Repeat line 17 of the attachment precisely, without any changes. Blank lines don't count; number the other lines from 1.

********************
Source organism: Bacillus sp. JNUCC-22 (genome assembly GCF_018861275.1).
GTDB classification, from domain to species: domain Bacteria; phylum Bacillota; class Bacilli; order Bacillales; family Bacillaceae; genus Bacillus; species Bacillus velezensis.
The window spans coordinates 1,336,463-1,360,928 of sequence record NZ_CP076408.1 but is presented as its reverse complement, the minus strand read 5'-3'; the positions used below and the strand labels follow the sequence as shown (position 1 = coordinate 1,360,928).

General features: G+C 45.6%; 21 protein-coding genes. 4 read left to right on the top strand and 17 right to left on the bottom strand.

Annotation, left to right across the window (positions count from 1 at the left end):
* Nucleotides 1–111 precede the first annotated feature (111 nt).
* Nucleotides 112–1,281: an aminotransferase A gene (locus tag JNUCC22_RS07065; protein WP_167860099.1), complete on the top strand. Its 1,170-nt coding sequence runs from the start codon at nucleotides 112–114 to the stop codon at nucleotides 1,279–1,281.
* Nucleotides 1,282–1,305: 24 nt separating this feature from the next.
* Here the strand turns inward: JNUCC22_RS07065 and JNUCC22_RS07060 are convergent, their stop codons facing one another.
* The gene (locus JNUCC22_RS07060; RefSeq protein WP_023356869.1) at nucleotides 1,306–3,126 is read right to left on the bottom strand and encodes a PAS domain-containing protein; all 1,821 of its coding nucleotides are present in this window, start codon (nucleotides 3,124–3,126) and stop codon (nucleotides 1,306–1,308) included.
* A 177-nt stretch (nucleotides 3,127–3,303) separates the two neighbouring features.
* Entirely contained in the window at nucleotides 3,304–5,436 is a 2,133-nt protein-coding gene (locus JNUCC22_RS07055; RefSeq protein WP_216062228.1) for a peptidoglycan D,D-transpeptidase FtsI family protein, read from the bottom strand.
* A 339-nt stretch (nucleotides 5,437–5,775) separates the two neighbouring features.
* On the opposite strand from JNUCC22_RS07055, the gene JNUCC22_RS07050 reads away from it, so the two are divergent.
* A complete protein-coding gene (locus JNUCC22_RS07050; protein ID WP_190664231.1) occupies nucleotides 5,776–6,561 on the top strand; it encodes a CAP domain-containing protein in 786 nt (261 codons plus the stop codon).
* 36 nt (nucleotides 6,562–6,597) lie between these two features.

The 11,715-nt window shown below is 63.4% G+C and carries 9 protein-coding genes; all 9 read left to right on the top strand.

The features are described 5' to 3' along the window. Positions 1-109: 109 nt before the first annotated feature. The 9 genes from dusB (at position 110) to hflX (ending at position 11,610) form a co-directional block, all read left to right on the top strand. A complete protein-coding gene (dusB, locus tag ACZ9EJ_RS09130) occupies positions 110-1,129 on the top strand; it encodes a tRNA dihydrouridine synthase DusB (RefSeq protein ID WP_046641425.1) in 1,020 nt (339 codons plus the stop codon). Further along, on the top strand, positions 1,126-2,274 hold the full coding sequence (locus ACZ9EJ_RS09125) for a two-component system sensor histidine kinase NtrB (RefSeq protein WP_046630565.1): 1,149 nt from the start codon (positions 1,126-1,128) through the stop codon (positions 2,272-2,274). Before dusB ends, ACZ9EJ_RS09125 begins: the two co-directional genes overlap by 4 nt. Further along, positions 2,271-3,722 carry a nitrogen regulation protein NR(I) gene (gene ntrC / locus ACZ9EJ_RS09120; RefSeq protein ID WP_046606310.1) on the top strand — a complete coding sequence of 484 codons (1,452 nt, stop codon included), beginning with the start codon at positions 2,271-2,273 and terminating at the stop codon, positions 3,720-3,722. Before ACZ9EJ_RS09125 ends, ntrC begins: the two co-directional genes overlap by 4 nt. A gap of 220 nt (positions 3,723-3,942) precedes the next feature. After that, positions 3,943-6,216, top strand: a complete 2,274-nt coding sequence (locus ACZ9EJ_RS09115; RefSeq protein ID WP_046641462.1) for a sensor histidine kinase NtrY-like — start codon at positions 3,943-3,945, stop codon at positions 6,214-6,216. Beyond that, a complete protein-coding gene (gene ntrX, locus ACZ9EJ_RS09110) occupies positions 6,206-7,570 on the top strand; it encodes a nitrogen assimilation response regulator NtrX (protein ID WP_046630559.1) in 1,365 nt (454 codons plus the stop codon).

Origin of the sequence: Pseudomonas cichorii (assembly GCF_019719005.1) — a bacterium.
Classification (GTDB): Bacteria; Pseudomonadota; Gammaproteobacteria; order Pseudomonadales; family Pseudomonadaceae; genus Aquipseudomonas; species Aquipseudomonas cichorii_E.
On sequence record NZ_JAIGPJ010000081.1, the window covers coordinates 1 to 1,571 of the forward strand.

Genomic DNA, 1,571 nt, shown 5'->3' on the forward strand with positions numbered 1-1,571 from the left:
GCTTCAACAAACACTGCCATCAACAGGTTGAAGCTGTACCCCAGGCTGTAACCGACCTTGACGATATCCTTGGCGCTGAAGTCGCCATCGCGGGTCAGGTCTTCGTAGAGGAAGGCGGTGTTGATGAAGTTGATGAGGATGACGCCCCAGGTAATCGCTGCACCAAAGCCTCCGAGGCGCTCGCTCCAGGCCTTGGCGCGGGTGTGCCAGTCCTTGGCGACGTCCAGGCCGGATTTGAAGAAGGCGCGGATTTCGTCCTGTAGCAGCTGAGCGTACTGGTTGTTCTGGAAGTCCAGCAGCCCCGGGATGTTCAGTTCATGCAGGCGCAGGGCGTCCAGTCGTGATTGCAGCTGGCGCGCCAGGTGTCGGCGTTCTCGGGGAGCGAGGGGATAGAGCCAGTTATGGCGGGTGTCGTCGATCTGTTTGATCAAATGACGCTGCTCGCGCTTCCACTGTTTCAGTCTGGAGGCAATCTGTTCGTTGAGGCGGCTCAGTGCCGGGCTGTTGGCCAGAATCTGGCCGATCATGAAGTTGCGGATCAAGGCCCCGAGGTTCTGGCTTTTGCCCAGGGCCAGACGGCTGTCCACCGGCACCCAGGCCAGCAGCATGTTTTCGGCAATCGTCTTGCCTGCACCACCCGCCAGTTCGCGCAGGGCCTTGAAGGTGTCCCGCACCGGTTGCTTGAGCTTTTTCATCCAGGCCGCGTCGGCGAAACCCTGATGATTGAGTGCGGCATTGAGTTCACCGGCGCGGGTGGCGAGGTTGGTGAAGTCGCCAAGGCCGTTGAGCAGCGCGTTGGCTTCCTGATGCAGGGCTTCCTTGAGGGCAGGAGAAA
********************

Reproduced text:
The 11,715-nt window shown below is 63.4% G+C and carries 9 protein-coding genes; all 9 read left to right on the top strand.